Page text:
SOLAR STORMS COULD AFFECT POWER QUALITY AND COMMUNICATIONS

Sunday, August 7, 2011

According to Reuters report, there have been three large explosions from the sun in the past days, and that sun storms are set to hit the Earth. These incidents have pressed the U.S. government to warn “users of satellite, telecommunications and electric equipment to prepare for possible disruptions over the next few days."

Joseph Kunches, space weather scientist at the Space Weather Prediction Center, a division of the U.S. National Oceanic and Atmospheric Administration (NOAA), said that “the magnetic storm that is soon to develop probably will be in the moderate to strong level." Kunches added that the first of the three solar explosions passed the Earth last Thursday with little impact. Meanwhile, the second was passing the Earth now and "seems to be stronger." Lastly, he said that the third one “could exacerbate the disturbance in the Earth's magnetic field caused by the second (solar storm) or do nothing at all."

It has been known that if one of those solar storms hit the Earth, it could disturb communications, affect global positioning system (GPS) satellites and lead to power interruptions for several hours to even months.

Historical Comparison

Reuters have stated that major disruptions from solar activity are rare but have had serious impacts in the past.

Communication

The NOAA website has posted that the 1859 solar storm hit telegraph offices around the world and caused a giant aurora visible as far south as the Caribbean Islands. This was the worst solar storm ever recorded as some telegraph operators reported electric shocks. Also, papers caught fire and many telegraph systems continued to send and receive signals even after operators disconnected the battery supply.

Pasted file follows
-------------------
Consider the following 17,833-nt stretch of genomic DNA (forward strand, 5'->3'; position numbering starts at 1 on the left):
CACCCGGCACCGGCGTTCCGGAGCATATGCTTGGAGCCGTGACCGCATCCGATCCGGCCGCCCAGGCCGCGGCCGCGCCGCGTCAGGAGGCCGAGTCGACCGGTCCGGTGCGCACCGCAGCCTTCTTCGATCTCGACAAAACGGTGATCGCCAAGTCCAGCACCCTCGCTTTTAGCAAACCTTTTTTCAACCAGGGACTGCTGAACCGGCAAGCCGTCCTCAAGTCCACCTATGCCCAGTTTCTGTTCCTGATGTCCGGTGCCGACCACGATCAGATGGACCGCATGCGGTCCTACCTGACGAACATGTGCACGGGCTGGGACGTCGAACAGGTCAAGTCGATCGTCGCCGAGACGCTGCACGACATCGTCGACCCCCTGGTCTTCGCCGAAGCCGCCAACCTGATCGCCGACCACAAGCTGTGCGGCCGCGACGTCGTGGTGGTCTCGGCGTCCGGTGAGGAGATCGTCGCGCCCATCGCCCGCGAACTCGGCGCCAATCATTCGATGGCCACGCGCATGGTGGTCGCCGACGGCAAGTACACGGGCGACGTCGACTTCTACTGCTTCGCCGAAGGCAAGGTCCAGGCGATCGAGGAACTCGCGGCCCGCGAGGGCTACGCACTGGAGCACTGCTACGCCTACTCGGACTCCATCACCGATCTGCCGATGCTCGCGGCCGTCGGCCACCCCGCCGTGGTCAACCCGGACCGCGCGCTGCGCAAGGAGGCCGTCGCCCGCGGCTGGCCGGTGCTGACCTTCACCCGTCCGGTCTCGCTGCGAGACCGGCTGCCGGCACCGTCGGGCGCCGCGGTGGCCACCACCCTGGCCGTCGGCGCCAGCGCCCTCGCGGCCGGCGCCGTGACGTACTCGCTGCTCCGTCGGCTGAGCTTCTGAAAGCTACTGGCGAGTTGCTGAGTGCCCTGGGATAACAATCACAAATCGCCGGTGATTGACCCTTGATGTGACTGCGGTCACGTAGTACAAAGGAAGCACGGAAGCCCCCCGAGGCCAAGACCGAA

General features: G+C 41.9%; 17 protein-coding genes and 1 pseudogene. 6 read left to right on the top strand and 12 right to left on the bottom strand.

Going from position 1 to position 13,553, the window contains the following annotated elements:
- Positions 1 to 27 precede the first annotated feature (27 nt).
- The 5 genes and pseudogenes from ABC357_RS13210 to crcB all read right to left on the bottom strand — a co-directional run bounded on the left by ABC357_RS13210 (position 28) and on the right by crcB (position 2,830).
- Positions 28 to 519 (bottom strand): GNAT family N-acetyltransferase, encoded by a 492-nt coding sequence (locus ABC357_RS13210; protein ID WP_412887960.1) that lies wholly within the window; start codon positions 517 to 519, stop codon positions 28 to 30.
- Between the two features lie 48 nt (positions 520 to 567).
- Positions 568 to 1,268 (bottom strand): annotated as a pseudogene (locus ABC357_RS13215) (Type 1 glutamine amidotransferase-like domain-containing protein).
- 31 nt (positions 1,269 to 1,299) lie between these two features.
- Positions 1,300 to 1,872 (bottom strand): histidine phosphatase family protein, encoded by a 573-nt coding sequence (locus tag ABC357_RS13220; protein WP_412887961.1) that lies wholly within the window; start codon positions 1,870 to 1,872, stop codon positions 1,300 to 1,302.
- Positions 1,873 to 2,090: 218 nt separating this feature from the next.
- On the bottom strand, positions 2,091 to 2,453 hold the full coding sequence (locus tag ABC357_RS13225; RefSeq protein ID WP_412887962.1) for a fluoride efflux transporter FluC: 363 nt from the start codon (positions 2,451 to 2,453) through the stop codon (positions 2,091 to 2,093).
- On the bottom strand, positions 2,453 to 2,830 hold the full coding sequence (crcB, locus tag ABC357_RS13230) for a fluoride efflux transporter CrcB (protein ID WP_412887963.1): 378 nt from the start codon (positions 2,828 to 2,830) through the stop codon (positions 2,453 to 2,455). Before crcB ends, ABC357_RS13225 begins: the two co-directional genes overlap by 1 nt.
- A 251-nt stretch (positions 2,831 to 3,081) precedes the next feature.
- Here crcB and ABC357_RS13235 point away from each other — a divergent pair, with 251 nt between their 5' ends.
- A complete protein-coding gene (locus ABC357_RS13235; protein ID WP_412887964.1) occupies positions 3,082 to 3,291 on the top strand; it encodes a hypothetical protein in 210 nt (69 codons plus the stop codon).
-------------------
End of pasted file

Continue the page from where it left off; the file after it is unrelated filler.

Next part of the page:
Power Quality and Reliability

In 1989, a solar storm interrupted the power grid in Quebec, Canada. As a result, about six million people are left without power for several hours.

At Present

The National Research Council in a 2008 report said that a similar solar storm could cause a worldwide damage of up to $2 trillion. On the other hand, Kunches stated that this week's solar storms will not be anywhere near the one that happened in the past. Nonetheless, scientists are expecting stronger storms in the year 2013, as the sun is approaching what's known as solar maximum – the peak in its cycle of activity. Solar cycle is somewhere between 11 to 12 years.

Furthermore, the Space Weather Prediction Center has already alerted Power Grid Managers in order to prepare for such the solar events.

References:
DiSavino, S. (2011). Power Companies Prepare as Solar Storms Set to Hit Earth. Reuters.
Sehgal, U. (2011). Latest Crisis: Solar Storms Are Set to Hit the Earth

No comments:

Post a Comment

PQWorld

free counters

About Me

My photo
I am an Electrical Engineer with a Masters Degree in Business Administration. My interest is in Power Quality, Diagnostic Testing and Protective Relaying. I have been working in an electric distribution utility for more than a decade. I handle PQ studies, power system analysis, diagnostic testing, protective relaying and capital budgeting for company projects.